Yeah, I’ve been guilty of that myself, sadly. Okay, so we’ve talked a lot about you know, that, yeah, the sales process, or the cookbook playbook, we’re gonna call it we’ve talked about making sure we actually support people and bring them on board, and that we’re actually coaching them and leading them to success, as opposed as leaving them to towards it sink or swim, or be the kind of that so if somebody’s listening to this, and they’re going, Hey, how do I even get started? You know, I know that maybe my salary was performing as well as it should do. Or we’ve suddenly had, particularly New Zealand, a bit of a slowing off because of what’s going on? What what will be the first steps they would take how, what are the three kind of top tips or things you could advocate for?
Simon Carstens 33:25
Yeah, I think people can do well by looking at their sales process. And nobody likes the word process. But ultimately, we’re talking about everything from generating leads, how do I find the prospective customers all the way through to close? Let’s analyze it. And I guarantee if you sat down with a team of five and ask them what their sales processes individually, they will have a different idea. Yes. So actually, what do you do today? And analyzing each step that they take and working out? What would work really well? And it’s when you chunk things down, make them simple that you do you start to realize where the opportunities for improvement. So example of that small business I’m dealing with at the moment had a 30% close rate, which actually sounds pretty good. But when we went through the way he sold, you know, from generating leads through how does he convert that lead to a conversation, conversation to a meeting, you know, is he dealing with the right people as the decision maker? Do they have the authority to buy? Do they have a budget? Often budgets left till right at the end to talk about? How does the witness’s proposal have a lot of people give a poser right up front? And they wonder why they get ghosted? Yeah, it’s that classic I’m busy call me back never never happens, right? So what we’re able to do is actually just work through each of those stages, call it the gate selling and say what needs to happen there. What’s an optimal process? What are the outcomes you’re looking for? You know, when it comes to questioning, how do we question properly, deep questions, surface pain, you know, what’s going on in the business, what it means financially, commercially, but what it means to that individual. So once we really understand that we know the questions, we know the process, we can build a picture of what’s going on and build that ROI model. Fill the budget step and make sure we understand that they’ve got the right amount of money and that we’re talking the right language before we move into the decision making process. So what I find is a lot of small businesses in particular, they will spend a lot of time with a prospect loosely, someone who’s inquiring. And they will start talking, they will talk for a length of time trying to demonstrate credibility in the process, giving a lot of free information away. Now, if you think about every 10 inquiries, you probably only got one or two that are genuinely interested, the rest of them are, you know, they’re tire kicking, they’re looking for pricing options to make sure they’re competitive. So a small businesses don’t have the time to wellness. So when they when they look at that sale process and asking the right questions up front, you know, some of the this to me, when I was building my website, they first question they asked us, what’s your budget? And they said, We don’t deal with any clients under $30,000. Right? And they’re like, well, that’s not me. So that quick,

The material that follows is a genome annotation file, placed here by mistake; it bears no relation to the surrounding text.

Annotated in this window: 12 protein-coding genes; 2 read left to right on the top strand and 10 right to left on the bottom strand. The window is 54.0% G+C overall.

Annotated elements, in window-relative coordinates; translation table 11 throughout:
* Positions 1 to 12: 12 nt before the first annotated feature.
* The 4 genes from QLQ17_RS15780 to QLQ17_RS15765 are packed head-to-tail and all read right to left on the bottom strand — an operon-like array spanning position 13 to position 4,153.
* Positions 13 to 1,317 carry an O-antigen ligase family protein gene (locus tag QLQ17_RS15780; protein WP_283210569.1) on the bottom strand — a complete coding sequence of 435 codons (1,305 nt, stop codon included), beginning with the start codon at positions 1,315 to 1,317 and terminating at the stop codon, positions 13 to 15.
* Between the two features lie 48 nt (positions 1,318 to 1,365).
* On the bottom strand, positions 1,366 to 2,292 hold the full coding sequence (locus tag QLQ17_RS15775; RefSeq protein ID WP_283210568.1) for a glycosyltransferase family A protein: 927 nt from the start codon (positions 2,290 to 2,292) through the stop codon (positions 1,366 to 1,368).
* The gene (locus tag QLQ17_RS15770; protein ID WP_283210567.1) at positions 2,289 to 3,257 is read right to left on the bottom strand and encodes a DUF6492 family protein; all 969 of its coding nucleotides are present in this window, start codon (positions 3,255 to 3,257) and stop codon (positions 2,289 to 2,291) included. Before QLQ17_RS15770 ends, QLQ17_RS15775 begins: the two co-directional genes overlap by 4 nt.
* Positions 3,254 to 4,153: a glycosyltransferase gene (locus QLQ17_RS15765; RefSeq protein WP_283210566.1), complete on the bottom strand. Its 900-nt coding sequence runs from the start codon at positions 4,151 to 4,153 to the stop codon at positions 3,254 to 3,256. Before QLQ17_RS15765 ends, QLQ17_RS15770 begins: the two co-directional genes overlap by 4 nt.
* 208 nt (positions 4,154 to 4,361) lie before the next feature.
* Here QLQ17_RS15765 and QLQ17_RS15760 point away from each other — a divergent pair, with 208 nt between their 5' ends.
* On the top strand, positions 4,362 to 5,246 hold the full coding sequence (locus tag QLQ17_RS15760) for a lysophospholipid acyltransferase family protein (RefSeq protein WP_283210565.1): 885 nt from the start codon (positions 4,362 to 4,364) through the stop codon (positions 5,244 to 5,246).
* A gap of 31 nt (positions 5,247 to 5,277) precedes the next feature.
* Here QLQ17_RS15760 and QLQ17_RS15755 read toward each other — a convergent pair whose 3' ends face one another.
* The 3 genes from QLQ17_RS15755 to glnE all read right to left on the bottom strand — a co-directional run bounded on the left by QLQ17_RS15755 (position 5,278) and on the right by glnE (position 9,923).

Debra Chantry-Taylor 35:53
Getting to know early is actually really good. I think isn’t it horrifying? The
Simon Carstens 35:57
Ones out that are never going to buy? Are you generally interested in buying? Or are you inquiring, are you a competitive? So we’re actually looking at that sales process? Really importantly, and refining that to make sure all the tough questions that no one likes talking about money? We’ve even got to ask the question, what were you thinking in terms of price? What sort of budgets? In fact, you don’t even use that word, but you know, what sort of money would you have to spend? What’s your, what are you thinking in terms of how much this is worth to you? And once you can qualify those people out really quickly and only deal with the ones that are likely to buy? Yeah, and you
Debra Chantry-Taylor 36:26